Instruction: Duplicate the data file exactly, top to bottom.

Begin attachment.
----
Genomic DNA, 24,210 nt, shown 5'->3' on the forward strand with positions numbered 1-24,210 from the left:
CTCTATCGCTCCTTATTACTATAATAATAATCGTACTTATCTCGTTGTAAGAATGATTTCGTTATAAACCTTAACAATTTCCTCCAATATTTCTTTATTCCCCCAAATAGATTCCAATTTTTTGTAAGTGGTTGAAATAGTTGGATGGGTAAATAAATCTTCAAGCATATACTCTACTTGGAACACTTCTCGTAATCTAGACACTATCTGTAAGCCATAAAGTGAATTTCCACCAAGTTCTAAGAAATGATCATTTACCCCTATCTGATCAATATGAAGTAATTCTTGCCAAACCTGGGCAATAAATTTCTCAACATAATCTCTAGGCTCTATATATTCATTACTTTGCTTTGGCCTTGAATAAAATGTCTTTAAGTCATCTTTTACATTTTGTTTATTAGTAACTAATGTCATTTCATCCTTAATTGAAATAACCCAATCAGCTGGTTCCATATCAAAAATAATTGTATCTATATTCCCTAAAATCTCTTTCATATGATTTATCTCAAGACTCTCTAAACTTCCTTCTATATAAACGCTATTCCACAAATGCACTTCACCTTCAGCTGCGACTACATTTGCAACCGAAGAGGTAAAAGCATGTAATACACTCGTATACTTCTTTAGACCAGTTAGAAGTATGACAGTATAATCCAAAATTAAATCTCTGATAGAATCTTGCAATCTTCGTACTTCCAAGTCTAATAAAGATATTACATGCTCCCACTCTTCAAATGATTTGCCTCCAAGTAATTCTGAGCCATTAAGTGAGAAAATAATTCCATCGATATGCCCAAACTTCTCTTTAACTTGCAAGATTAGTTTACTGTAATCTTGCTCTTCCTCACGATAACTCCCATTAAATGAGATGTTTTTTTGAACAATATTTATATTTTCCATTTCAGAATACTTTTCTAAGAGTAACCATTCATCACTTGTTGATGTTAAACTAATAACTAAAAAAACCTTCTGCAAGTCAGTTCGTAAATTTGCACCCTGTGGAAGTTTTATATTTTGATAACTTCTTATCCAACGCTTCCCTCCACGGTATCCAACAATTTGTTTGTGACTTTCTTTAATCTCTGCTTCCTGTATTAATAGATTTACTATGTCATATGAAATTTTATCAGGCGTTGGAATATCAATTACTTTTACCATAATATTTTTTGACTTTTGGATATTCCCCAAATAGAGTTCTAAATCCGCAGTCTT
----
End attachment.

Genomic DNA, 24,210 nt, shown 5'->3' on the forward strand with positions numbered 1-24,210 from the left:
CTCTATCGCTCCTTATTACTATAATAATAATCGTACTTATCTCGTTGTAAGAATGATTTCGTTATAAACCTTAACAATTTCCTCCAATATTTCTTTATTCCCCCAAATAGATTCCAATTTTTTGTAAGTGGTTGAAATAGTTGGATGGGTAAATAAATCTTCAAGCATATACTCTACTTGGAACACTTCTCGTAATCTAGACACTATCTGTAAGCCATAAAGTGAATTTCCACCAAGTTCTAAGAAATGATCATTTACCCCTATCTGATCAATATGAAGTAATTCTTGCCAAACCTGGGCAATAAATTTCTCAACATAATCTCTAGGCTCTATATATTCATTACTTTGCTTTGGCCTTGAATAAAATGTCTTTAAGTCATCTTTTACATTTTGTTTATTAGTAACTAATGTCATTTCATCCTTAATTGAAATAACCCAATCAGCTGGTTCCATATCAAAAATAATTGTATCTATATTCCCTAAAATCTCTTTCATATGATTTATCTCAAGACTCTCTAAACTTCCTTCTATATAAACGCTATTCCACAAATGCACTTCACCTTCAGCTGCGACTACATTTGCAACCGAAGAGGTAAAAGCATGTAATACACTCGTATACTTCTTTAGACCAGTTAGAAGTATGACAGTATAATCCAAAATTAAATCTCTGATAGAATCTTGCAATCTTCGTACTTCCAAGTCTAATAAAGATATTACATGCTCCCACTCTTCAAATGATTTGCCTCCAAGTAATTCTGAGCCATTAAGTGAGAAAATAATTCCATCGATATGCCCAAACTTCTCTTTAACTTGCAAGATTAGTTTACTGTAATCTTGCTCTTCCTCACGATAACTCCCATTAAATGAGATGTTTTTTTGAACAATATTTATATTTTCCATTTCAGAATACTTTTCTAAGAGTAACCATTCATCACTTGTTGATGTTAAACTAATAACTAAAAAAACCTTCTGCAAGTCAGTTCGTAAATTTGCACCCTGTGGAAGTTTTATATTTTGATAACTTCTTATCCAACGCTTCCCTCCACGGTATCCAACAATTTGTTTGTGACTTTCTTTAATCTCTGCTTCCTGTATTAATAGATTTACTATGTCATATGAAATTTTATCAGGCGTTGGAATATCAATTACTTTTACCATAATATTTTTTGACTTTTGGATATTCCCCAAATAGAGTTCTAAATCCGCAGTCTT